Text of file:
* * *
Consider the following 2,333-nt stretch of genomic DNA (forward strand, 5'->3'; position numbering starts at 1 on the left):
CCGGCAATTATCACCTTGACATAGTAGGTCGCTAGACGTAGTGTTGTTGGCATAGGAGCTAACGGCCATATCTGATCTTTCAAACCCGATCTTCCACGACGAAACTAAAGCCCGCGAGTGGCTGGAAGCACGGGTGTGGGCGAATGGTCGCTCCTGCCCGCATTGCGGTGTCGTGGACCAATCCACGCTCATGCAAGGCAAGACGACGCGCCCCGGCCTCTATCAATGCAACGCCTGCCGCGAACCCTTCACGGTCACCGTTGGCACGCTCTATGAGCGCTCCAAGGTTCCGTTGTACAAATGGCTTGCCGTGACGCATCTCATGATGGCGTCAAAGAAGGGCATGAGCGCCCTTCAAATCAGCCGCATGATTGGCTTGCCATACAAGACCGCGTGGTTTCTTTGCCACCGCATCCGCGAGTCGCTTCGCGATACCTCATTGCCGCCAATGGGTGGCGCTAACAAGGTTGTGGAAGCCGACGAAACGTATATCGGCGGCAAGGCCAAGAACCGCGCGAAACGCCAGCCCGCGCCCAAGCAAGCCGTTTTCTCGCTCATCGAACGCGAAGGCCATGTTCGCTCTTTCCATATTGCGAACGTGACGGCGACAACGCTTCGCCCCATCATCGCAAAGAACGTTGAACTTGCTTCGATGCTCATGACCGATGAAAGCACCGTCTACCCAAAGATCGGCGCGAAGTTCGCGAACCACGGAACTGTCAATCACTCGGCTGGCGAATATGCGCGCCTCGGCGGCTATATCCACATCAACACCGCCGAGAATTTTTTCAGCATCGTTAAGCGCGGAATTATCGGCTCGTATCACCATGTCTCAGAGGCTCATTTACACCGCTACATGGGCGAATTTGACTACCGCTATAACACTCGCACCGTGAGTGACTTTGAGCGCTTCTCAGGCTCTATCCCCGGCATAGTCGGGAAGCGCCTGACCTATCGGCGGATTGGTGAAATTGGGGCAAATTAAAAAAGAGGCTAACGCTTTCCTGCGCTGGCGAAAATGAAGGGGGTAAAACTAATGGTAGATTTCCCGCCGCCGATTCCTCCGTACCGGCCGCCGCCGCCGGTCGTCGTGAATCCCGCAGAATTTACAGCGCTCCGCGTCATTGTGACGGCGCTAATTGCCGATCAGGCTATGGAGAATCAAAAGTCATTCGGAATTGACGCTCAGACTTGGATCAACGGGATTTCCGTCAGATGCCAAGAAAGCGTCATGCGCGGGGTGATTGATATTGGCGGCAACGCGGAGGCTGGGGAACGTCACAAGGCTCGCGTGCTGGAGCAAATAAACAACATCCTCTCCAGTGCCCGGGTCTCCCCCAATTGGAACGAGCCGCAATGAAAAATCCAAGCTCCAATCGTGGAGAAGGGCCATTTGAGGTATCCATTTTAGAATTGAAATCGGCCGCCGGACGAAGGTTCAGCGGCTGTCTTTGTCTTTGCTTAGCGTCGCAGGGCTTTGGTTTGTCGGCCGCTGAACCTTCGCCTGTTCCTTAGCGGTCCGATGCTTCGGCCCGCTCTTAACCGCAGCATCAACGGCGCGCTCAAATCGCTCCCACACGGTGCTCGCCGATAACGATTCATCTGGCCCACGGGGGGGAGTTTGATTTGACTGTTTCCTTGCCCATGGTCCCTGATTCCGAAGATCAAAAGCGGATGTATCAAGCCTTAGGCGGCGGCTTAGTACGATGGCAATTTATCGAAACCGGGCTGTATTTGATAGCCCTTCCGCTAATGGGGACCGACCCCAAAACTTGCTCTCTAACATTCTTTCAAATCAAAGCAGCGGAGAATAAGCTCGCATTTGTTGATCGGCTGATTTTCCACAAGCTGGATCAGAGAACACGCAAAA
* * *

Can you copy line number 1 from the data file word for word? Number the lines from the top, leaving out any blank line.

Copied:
Consider the following 2,333-nt stretch of genomic DNA (forward strand, 5'->3'; position numbering starts at 1 on the left):